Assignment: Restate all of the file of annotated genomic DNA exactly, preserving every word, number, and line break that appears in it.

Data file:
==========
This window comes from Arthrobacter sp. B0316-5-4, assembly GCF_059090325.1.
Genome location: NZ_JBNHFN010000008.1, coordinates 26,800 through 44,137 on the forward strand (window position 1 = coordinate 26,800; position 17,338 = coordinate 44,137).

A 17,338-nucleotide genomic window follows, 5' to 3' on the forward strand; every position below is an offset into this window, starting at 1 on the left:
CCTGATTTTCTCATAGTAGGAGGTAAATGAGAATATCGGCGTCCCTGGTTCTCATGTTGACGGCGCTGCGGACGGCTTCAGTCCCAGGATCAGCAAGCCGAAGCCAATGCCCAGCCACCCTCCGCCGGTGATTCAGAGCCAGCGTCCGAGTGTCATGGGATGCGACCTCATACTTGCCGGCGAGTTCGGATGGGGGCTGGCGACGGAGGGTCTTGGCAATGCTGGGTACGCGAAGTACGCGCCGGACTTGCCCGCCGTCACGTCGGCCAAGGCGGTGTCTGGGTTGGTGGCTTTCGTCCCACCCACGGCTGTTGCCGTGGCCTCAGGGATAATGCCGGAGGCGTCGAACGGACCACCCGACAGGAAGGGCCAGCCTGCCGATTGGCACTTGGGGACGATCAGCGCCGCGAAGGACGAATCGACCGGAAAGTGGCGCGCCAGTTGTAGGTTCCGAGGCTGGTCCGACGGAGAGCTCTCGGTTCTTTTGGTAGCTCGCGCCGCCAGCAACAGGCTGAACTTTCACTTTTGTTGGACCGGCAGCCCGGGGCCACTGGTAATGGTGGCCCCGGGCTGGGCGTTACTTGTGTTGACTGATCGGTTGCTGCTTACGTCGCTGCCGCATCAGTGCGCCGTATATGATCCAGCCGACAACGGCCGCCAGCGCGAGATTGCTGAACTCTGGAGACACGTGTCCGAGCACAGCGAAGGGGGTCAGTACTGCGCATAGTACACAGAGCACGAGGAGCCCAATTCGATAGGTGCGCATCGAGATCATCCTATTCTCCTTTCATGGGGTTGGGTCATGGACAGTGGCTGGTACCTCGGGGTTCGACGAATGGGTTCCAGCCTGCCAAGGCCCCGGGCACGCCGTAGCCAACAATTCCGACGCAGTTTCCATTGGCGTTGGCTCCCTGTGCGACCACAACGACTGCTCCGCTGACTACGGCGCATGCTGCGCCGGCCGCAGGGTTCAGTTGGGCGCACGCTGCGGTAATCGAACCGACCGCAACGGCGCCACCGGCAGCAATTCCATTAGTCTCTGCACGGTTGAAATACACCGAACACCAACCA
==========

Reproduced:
This window comes from Arthrobacter sp. B0316-5-4, assembly GCF_059090325.1.
Genome location: NZ_JBNHFN010000008.1, coordinates 26,800 through 44,137 on the forward strand (window position 1 = coordinate 26,800; position 17,338 = coordinate 44,137).

A 17,338-nucleotide genomic window follows, 5' to 3' on the forward strand; every position below is an offset into this window, starting at 1 on the left:
CCTGATTTTCTCATAGTAGGAGGTAAATGAGAATATCGGCGTCCCTGGTTCTCATGTTGACGGCGCTGCGGACGGCTTCAGTCCCAGGATCAGCAAGCCGAAGCCAATGCCCAGCCACCCTCCGCCGGTGATTCAGAGCCAGCGTCCGAGTGTCATGGGATGCGACCTCATACTTGCCGGCGAGTTCGGATGGGGGCTGGCGACGGAGGGTCTTGGCAATGCTGGGTACGCGAAGTACGCGCCGGACTTGCCCGCCGTCACGTCGGCCAAGGCGGTGTCTGGGTTGGTGGCTTTCGTCCCACCCACGGCTGTTGCCGTGGCCTCAGGGATAATGCCGGAGGCGTCGAACGGACCACCCGACAGGAAGGGCCAGCCTGCCGATTGGCACTTGGGGACGATCAGCGCCGCGAAGGACGAATCGACCGGAAAGTGGCGCGCCAGTTGTAGGTTCCGAGGCTGGTCCGACGGAGAGCTCTCGGTTCTTTTGGTAGCTCGCGCCGCCAGCAACAGGCTGAACTTTCACTTTTGTTGGACCGGCAGCCCGGGGCCACTGGTAATGGTGGCCCCGGGCTGGGCGTTACTTGTGTTGACTGATCGGTTGCTGCTTACGTCGCTGCCGCATCAGTGCGCCGTATATGATCCAGCCGACAACGGCCGCCAGCGCGAGATTGCTGAACTCTGGAGACACGTGTCCGAGCACAGCGAAGGGGGTCAGTACTGCGCATAGTACACAGAGCACGAGGAGCCCAATTCGATAGGTGCGCATCGAGATCATCCTATTCTCCTTTCATGGGGTTGGGTCATGGACAGTGGCTGGTACCTCGGGGTTCGACGAATGGGTTCCAGCCTGCCAAGGCCCCGGGCACGCCGTAGCCAACAATTCCGACGCAGTTTCCATTGGCGTTGGCTCCCTGTGCGACCACAACGACTGCTCCGCTGACTACGGCGCATGCTGCGCCGGCCGCAGGGTTCAGTTGGGCGCACGCTGCGGTAATCGAACCGACCGCAACGGCGCCACCGGCAGCAATTCCATTAGTCTCTGCACGGTTGAAATACACCGAACACCAACCA